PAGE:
For I ’listed in this army, Not exactly to my mind, But my country called for helpers, And I couldn’t stay behind.
So I’ve had a sight of drilling, And have roughed it many ways, And death has nearly had me, Yet I think the service pays.
It’s a blessed sort of feeling, That though you live or die, You have helped your grand old country, And fought right loyally.
But I can’t help thinking sometimes, When a wet day’s leisure comes, That I hear the old home voices Talking louder than the drums.
And the far, familiar faces Peep in at the tent door, And the little children’s footsteps Go pit-pat on the floor.
I can’t help thinking, some how, Of what the parson reads, All about that other warfare, Which every true man leads.
And wife, dear-hearted creature, Seems saying in my ear, “I’d rather have you in those ranks Than to see you brigadier.”
I call myself a brave man, But in my heart I lie; For my country and her honor I am fiercely free to die.
But when the Lord, who gave me, Asks for my service here, To fight the good fight faithfully, I’m slacking in the rear.
And yet I know this Captain All love and care to be, He would never get impatient, With a weak recruit like me.
And I know He’d not forget me When the day of peace appears; I should share with Him the victory Of all His volunteers.
And it’s kind of cheerful thinking, Beside the dull tent fire, About that big promotion, When He says, “Come up higher.”
For I seem to see Him waiting, Where a gathered army meets; A great victorious army, Surging up the golden streets.
And I hear Him read the roll call, And my heart is beating fast, When the dear Recording Angel Writes down my happy name.
But the fire is dead white ashes, And the tent is chilling cold, And I’m playing with the battle, When I have never been enrolled.
A year and a day from America’s official entry into World War I, the Newark Sunday Call published selections, “from among the best,” of “a barrage fire of verse” received from local men under arms. The editors on April 7, 1918, observed that “the great mass of verse produced since the inception of the world war is one of the most interesting phases of its development.”
Poet A. M. Smith was one of the 20,876 service members from Newark thought to have taken part in the conflict. A list of their names took seven years to compile; it was laid in a vault beneath the monument Planting the Standard of Democracy by Charles Henry Niehaus, which stands in Lincoln Park.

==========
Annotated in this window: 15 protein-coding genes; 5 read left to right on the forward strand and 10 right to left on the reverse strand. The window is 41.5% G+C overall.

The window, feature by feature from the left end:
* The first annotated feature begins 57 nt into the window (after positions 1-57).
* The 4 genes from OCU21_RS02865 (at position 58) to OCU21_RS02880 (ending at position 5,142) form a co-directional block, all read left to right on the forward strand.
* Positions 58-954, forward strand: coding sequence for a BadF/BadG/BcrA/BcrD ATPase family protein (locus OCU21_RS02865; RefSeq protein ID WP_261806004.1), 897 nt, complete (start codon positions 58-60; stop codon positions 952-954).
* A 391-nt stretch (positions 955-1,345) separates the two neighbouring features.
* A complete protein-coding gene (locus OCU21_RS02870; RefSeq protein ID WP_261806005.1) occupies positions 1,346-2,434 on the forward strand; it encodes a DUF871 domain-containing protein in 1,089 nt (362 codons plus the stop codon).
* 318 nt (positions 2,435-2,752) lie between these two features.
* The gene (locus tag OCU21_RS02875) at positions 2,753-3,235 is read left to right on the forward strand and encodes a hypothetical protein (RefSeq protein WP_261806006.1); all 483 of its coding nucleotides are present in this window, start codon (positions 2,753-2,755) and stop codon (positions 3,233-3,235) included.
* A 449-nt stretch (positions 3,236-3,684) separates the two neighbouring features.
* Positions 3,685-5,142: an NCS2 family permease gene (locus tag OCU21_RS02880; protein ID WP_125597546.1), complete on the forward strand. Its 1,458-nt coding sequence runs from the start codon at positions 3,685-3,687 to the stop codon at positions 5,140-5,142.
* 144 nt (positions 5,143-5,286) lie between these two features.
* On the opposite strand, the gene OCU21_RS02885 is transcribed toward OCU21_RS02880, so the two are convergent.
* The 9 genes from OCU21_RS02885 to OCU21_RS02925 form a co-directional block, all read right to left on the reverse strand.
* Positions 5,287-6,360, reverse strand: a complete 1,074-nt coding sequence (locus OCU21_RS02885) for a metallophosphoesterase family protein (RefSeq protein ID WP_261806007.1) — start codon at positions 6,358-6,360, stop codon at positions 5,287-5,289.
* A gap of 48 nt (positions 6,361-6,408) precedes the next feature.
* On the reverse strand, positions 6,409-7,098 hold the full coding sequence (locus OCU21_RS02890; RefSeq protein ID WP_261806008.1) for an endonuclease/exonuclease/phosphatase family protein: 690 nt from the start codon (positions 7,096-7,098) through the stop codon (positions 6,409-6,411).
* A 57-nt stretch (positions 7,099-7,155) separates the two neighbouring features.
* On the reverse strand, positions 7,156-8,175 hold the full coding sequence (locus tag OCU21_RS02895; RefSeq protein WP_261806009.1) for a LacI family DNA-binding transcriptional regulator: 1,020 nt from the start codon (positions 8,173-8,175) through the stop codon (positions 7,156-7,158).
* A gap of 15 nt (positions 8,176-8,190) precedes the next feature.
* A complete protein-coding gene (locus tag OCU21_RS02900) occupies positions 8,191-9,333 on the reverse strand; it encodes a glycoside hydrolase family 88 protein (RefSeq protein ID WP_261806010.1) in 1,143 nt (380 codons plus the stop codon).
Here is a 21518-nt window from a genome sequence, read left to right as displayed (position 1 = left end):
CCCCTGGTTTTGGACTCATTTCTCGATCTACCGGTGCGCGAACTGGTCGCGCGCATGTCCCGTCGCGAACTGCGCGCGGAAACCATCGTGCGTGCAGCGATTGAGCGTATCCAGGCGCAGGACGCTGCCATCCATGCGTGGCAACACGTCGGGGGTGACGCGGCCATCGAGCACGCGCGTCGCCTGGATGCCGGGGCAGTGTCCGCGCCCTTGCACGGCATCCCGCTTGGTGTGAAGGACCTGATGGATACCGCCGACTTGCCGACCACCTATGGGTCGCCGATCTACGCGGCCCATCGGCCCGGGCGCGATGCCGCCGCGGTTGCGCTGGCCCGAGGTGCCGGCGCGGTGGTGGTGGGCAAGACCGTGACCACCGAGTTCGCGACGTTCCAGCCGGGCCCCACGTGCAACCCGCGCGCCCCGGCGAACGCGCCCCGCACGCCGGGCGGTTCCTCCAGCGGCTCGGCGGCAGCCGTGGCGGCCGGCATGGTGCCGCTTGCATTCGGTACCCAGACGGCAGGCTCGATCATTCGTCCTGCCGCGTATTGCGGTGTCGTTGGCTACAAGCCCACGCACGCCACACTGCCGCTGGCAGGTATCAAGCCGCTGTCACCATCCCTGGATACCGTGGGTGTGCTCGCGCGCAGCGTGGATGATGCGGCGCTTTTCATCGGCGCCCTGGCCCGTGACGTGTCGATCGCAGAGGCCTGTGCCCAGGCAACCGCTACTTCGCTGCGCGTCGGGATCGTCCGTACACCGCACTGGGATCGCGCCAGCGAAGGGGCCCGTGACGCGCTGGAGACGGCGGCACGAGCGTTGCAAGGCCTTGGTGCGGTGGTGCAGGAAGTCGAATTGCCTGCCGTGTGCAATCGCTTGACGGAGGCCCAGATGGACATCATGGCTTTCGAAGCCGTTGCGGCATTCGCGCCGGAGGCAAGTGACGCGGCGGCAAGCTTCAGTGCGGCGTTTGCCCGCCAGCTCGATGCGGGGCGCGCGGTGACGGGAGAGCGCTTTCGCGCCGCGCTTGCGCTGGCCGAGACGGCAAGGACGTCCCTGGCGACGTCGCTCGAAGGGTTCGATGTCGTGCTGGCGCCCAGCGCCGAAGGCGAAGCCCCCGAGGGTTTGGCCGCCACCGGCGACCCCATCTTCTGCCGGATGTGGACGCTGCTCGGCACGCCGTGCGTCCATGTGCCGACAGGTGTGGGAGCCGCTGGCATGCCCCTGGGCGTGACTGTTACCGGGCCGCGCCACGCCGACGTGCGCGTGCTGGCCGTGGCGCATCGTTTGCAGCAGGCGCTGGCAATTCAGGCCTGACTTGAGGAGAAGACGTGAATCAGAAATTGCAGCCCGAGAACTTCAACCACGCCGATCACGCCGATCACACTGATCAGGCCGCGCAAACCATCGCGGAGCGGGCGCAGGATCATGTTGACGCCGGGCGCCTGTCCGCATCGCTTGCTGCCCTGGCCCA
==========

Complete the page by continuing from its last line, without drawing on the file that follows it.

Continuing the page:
I used to walk past Sassy’s crib a couple times a week, when young
And each time say, “That’s Where Sarah Vaughn lives.”
That was when Symphony Sid used to call her, “The Divine One,” Late nights, from hip Bird Land
Oh man, what a feeling that was Divine & so hip & so very beautiful.
The house is gone now Symphony Sid too
As for the town, now Sassy told us just before she split
I’m gone, now Send in
In 1949 Sarah Vaughan with her manager and then-husband George Treadwell bought a three-story house at 21 Avon Avenue. Her parents, Asbury and Ada Vaughan, moved from her childhood home on Brunswick Street into the two lower floors, while she and Treadwell occupied the top floor. By then, however, touring and recording kept the singer away from Newark for extended periods.
“Lullaby of Avon Ave.” appeared in the 1996 collection Funk Lore and the Summer 1996 issue of Journal of New Jersey Poets.
I do not think this love will last till Spring, It was in wombs and tombs and cellars carved And trained, like Ivy, on dank walls to cling, Lacing two souls that had been too long starved. Excluding air and sun and wind and rain, Bent on destroying someone’s muttered curse, We tightly plaited dammed-up dreams with pain And now the ebb-tide wills us wounds to nurse. The year’s first crocus will be our death knell; The song of the first robin will incite The thawing, waxing, sunlight to repel A love that cannot turn away from night.
Poet and playwright Hazel Crawley was born in Newark and served in the Women’s Army Corps during World War II. These lines are from her 1975 collection Erratica.